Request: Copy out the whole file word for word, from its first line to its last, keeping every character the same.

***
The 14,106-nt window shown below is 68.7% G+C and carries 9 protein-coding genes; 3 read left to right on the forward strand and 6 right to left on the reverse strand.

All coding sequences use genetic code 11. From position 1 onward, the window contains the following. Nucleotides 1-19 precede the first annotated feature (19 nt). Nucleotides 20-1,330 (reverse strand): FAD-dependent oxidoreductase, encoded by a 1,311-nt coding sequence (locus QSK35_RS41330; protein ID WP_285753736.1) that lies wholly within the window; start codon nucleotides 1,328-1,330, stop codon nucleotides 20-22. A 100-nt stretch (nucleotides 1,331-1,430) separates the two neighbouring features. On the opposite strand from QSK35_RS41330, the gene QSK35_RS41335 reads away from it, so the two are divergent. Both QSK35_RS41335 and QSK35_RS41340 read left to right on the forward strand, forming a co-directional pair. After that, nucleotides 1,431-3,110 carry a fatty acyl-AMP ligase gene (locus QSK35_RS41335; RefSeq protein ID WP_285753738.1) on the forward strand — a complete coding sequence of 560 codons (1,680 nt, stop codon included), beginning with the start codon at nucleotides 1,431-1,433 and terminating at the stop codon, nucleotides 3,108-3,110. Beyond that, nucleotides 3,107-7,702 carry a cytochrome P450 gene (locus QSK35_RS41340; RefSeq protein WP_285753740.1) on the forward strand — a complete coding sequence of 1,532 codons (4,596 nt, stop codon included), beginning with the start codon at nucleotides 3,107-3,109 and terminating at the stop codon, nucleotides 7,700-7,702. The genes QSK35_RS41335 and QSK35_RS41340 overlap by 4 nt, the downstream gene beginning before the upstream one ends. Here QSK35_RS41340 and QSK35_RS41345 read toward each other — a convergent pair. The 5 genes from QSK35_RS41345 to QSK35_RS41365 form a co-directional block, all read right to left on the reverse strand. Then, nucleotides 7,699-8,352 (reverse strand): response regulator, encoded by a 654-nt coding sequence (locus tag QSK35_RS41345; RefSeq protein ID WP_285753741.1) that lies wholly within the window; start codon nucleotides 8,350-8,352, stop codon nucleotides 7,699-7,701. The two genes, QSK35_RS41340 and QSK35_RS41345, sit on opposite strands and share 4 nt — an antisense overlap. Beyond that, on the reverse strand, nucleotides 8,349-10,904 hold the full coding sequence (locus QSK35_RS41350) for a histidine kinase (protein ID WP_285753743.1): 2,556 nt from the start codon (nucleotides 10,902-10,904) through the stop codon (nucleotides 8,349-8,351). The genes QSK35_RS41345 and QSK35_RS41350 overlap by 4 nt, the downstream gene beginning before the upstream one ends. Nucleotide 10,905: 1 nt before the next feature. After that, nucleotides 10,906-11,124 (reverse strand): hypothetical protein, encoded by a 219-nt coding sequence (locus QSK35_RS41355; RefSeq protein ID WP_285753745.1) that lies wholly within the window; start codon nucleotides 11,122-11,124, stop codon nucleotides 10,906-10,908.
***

The 14,106-nt window shown below is 68.7% G+C and carries 9 protein-coding genes; 3 read left to right on the forward strand and 6 right to left on the reverse strand.

All coding sequences use genetic code 11. From position 1 onward, the window contains the following. Nucleotides 1-19 precede the first annotated feature (19 nt). Nucleotides 20-1,330 (reverse strand): FAD-dependent oxidoreductase, encoded by a 1,311-nt coding sequence (locus QSK35_RS41330; protein ID WP_285753736.1) that lies wholly within the window; start codon nucleotides 1,328-1,330, stop codon nucleotides 20-22. A 100-nt stretch (nucleotides 1,331-1,430) separates the two neighbouring features. On the opposite strand from QSK35_RS41330, the gene QSK35_RS41335 reads away from it, so the two are divergent. Both QSK35_RS41335 and QSK35_RS41340 read left to right on the forward strand, forming a co-directional pair. After that, nucleotides 1,431-3,110 carry a fatty acyl-AMP ligase gene (locus QSK35_RS41335; RefSeq protein ID WP_285753738.1) on the forward strand — a complete coding sequence of 560 codons (1,680 nt, stop codon included), beginning with the start codon at nucleotides 1,431-1,433 and terminating at the stop codon, nucleotides 3,108-3,110. Beyond that, nucleotides 3,107-7,702 carry a cytochrome P450 gene (locus QSK35_RS41340; RefSeq protein WP_285753740.1) on the forward strand — a complete coding sequence of 1,532 codons (4,596 nt, stop codon included), beginning with the start codon at nucleotides 3,107-3,109 and terminating at the stop codon, nucleotides 7,700-7,702. The genes QSK35_RS41335 and QSK35_RS41340 overlap by 4 nt, the downstream gene beginning before the upstream one ends. Here QSK35_RS41340 and QSK35_RS41345 read toward each other — a convergent pair. The 5 genes from QSK35_RS41345 to QSK35_RS41365 form a co-directional block, all read right to left on the reverse strand. Then, nucleotides 7,699-8,352 (reverse strand): response regulator, encoded by a 654-nt coding sequence (locus tag QSK35_RS41345; RefSeq protein ID WP_285753741.1) that lies wholly within the window; start codon nucleotides 8,350-8,352, stop codon nucleotides 7,699-7,701. The two genes, QSK35_RS41340 and QSK35_RS41345, sit on opposite strands and share 4 nt — an antisense overlap. Beyond that, on the reverse strand, nucleotides 8,349-10,904 hold the full coding sequence (locus QSK35_RS41350) for a histidine kinase (protein ID WP_285753743.1): 2,556 nt from the start codon (nucleotides 10,902-10,904) through the stop codon (nucleotides 8,349-8,351). The genes QSK35_RS41345 and QSK35_RS41350 overlap by 4 nt, the downstream gene beginning before the upstream one ends. Nucleotide 10,905: 1 nt before the next feature. After that, nucleotides 10,906-11,124 (reverse strand): hypothetical protein, encoded by a 219-nt coding sequence (locus QSK35_RS41355; RefSeq protein ID WP_285753745.1) that lies wholly within the window; start codon nucleotides 11,122-11,124, stop codon nucleotides 10,906-10,908.